Memory Unearthed offers an extraordinarily rare glimpse of life inside the Lodz Ghetto during its existence from 1940 to 1944, through the lens of Polish Jewish photojournalist Henryk Ross (1910–1991).
Situated in the heart of Poland, the city of Lodz was occupied by German forces in 1939. The Germans consolidated the area’s Jewish population—more than 100,000 people—into a poor industrial section of the city, sealing it off from the outside world, making the Lodz Ghetto second in Jewish population only to the Warsaw Ghetto in German-occupied Europe.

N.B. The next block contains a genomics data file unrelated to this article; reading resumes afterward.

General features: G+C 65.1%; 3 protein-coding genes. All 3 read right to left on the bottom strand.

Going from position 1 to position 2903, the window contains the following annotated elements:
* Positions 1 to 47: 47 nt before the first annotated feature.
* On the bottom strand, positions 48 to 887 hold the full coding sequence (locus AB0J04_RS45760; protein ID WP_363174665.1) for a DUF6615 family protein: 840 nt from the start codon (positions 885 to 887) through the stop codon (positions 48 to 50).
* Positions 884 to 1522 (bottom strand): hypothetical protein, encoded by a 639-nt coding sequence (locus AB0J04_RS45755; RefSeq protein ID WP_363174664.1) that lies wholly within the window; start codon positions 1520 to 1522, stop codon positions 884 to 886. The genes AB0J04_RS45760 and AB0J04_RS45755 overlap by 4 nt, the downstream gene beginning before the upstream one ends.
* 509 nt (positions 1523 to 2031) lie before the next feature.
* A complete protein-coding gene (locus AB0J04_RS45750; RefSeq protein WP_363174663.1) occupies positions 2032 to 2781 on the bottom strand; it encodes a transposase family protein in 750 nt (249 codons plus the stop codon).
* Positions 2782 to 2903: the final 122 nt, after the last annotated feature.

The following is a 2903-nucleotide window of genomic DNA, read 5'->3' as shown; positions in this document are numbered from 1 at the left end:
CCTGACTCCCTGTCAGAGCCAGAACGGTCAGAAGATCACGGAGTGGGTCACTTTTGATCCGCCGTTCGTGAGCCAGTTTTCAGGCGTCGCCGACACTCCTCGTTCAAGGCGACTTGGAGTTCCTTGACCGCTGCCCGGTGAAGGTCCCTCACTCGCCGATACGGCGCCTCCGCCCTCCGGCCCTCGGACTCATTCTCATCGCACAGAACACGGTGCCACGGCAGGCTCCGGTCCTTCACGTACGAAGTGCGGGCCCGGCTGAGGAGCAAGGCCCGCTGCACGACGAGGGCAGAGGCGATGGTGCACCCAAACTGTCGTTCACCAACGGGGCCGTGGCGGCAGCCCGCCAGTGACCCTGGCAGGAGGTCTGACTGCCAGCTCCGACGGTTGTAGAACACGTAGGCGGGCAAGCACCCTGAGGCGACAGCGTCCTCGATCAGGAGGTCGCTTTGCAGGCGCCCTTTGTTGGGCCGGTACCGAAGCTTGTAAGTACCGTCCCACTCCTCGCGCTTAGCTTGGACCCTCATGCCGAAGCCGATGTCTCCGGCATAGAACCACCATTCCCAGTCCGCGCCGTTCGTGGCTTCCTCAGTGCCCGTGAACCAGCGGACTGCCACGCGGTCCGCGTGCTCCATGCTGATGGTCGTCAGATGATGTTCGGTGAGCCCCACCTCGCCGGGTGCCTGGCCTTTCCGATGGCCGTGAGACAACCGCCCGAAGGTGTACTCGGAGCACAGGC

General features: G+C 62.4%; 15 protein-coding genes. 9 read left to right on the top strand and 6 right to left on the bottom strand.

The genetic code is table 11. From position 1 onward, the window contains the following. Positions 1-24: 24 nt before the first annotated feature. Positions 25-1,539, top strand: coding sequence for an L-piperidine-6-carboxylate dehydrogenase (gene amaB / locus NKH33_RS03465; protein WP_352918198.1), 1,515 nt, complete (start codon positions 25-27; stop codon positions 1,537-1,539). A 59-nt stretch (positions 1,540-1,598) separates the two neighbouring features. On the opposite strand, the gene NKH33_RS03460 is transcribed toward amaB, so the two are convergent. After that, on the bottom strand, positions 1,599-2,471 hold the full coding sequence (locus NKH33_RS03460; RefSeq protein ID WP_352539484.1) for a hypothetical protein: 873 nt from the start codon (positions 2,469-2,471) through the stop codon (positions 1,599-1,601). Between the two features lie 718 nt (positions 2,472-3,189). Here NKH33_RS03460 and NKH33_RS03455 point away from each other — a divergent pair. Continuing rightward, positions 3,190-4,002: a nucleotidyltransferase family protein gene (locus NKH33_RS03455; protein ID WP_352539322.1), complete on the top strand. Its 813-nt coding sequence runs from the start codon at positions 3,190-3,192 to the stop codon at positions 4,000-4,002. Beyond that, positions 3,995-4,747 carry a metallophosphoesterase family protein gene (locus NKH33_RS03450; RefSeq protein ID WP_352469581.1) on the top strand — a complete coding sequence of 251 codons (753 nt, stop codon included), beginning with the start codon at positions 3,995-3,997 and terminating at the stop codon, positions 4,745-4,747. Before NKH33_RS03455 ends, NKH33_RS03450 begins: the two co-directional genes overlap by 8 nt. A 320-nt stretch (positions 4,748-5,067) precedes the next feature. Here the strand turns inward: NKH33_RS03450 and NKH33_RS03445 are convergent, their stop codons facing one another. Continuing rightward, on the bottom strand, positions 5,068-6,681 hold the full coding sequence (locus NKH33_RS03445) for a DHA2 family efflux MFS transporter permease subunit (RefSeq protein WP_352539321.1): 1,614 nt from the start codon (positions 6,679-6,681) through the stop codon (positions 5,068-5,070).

Henryk Ross was among those confined to the ghetto in 1940 and he was put to work by the Nazi regime as a bureaucratic photographer for the Jewish Administration’s Statistics department. Ross took official photographs for Jewish identification cards, as well as propaganda images that promoted the ghetto’s efficiency. Unofficially—and at great risk—Ross documented the complex realities of life under Nazi rule, from the relative privileges enjoyed by the elites to the deportation of thousands to death camps at Chelmno and Auschwitz. Hoping to preserve a historical record, Ross buried his negatives in 1944. He returned for them after Lodz’s liberation, discovering that more than half of the original 6,000 survived.
Right: Henryk Ross, Ghetto police escorting residents for deportation (detail), 1942–44. Contact print from 35 mm negative. Collection of the Art Gallery of Ontario. Gift from Archive of Modern Conflict, 2007. © Art Gallery of Ontario, 2016.